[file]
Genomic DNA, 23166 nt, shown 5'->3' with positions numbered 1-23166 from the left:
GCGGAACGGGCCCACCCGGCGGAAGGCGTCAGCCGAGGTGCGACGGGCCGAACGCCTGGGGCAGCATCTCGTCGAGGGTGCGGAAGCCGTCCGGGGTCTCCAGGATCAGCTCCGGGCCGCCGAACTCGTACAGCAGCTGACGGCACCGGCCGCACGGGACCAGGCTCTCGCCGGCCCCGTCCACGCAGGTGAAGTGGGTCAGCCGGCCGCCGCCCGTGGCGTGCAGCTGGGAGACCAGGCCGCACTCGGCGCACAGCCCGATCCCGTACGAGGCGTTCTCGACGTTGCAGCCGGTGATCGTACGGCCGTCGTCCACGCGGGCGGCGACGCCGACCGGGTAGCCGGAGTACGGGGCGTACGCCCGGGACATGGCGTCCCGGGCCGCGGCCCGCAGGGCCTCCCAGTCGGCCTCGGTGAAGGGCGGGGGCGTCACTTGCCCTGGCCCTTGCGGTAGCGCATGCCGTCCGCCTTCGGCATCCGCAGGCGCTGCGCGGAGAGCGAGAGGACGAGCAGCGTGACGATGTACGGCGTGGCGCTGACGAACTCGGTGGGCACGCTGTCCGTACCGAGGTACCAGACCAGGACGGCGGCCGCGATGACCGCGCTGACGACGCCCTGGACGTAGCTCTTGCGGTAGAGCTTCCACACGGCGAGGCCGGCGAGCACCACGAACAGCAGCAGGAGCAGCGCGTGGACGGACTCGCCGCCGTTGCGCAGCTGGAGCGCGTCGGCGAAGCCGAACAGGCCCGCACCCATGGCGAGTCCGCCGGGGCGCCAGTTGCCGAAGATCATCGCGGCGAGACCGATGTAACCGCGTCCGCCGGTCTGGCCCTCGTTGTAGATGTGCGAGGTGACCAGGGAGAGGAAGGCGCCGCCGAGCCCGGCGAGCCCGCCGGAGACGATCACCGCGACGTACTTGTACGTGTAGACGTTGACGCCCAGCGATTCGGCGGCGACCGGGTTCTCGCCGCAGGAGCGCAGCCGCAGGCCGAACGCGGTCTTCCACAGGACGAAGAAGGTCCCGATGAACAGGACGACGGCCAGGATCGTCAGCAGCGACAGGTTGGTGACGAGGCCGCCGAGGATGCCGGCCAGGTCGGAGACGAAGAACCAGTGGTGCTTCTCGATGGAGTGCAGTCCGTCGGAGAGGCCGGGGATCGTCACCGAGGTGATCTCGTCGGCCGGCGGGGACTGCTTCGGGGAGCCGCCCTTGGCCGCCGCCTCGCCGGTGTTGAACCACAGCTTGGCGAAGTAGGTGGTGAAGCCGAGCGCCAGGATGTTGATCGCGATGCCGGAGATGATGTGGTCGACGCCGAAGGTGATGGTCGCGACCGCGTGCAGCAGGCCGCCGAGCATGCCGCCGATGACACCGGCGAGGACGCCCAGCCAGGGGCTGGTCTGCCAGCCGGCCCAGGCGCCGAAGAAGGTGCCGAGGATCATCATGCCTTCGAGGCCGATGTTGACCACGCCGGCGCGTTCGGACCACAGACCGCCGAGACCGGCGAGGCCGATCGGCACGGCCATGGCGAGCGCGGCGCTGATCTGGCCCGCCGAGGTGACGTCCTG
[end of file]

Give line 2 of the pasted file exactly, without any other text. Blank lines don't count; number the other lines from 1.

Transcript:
GCGGAACGGGCCCACCCGGCGGAAGGCGTCAGCCGAGGTGCGACGGGCCGAACGCCTGGGGCAGCATCTCGTCGAGGGTGCGGAAGCCGTCCGGGGTCTCCAGGATCAGCTCCGGGCCGCCGAACTCGTACAGCAGCTGACGGCACCGGCCGCACGGGACCAGGCTCTCGCCGGCCCCGTCCACGCAGGTGAAGTGGGTCAGCCGGCCGCCGCCCGTGGCGTGCAGCTGGGAGACCAGGCCGCACTCGGCGCACAGCCCGATCCCGTACGAGGCGTTCTCGACGTTGCAGCCGGTGATCGTACGGCCGTCGTCCACGCGGGCGGCGACGCCGACCGGGTAGCCGGAGTACGGGGCGTACGCCCGGGACATGGCGTCCCGGGCCGCGGCCCGCAGGGCCTCCCAGTCGGCCTCGGTGAAGGGCGGGGGCGTCACTTGCCCTGGCCCTTGCGGTAGCGCATGCCGTCCGCCTTCGGCATCCGCAGGCGCTGCGCGGAGAGCGAGAGGACGAGCAGCGTGACGATGTACGGCGTGGCGCTGACGAACTCGGTGGGCACGCTGTCCGTACCGAGGTACCAGACCAGGACGGCGGCCGCGATGACCGCGCTGACGACGCCCTGGACGTAGCTCTTGCGGTAGAGCTTCCACACGGCGAGGCCGGCGAGCACCACGAACAGCAGCAGGAGCAGCGCGTGGACGGACTCGCCGCCGTTGCGCAGCTGGAGCGCGTCGGCGAAGCCGAACAGGCCCGCACCCATGGCGAGTCCGCCGGGGCGCCAGTTGCCGAAGATCATCGCGGCGAGACCGATGTAACCGCGTCCGCCGGTCTGGCCCTCGTTGTAGATGTGCGAGGTGACCAGGGAGAGGAAGGCGCCGCCGAGCCCGGCGAGCCCGCCGGAGACGATCACCGCGACGTACTTGTACGTGTAGACGTTGACGCCCAGCGATTCGGCGGCGACCGGGTTCTCGCCGCAGGAGCGCAGCCGCAGGCCGAACGCGGTCTTCCACAGGACGAAGAAGGTCCCGATGAACAGGACGACGGCCAGGATCGTCAGCAGCGACAGGTTGGTGACGAGGCCGCCGAGGATGCCGGCCAGGTCGGAGACGAAGAACCAGTGGTGCTTCTCGATGGAGTGCAGTCCGTCGGAGAGGCCGGGGATCGTCACCGAGGTGATCTCGTCGGCCGGCGGGGACTGCTTCGGGGAGCCGCCCTTGGCCGCCGCCTCGCCGGTGTTGAACCACAGCTTGGCGAAGTAGGTGGTGAAGCCGAGCGCCAGGATGTTGATCGCGATGCCGGAGATGATGTGGTCGACGCCGAAGGTGATGGTCGCGACCGCGTGCAGCAGGCCGCCGAGCATGCCGCCGATGACACCGGCGAGGACGCCCAGCCAGGGGCTGGTCTGCCAGCCGGCCCAGGCGCCGAAGAAGGTGCCGAGGATCATCATGCCTTCGAGGCCGATGTTGACCACGCCGGCGCGTTCGGACCACAGACCGCCGAGACCGGCGAGGCCGATCGGCACGGCCATGGCGAGCGCGGCGCTGATCTGGCCCGCCGAGGTGACGTCCTG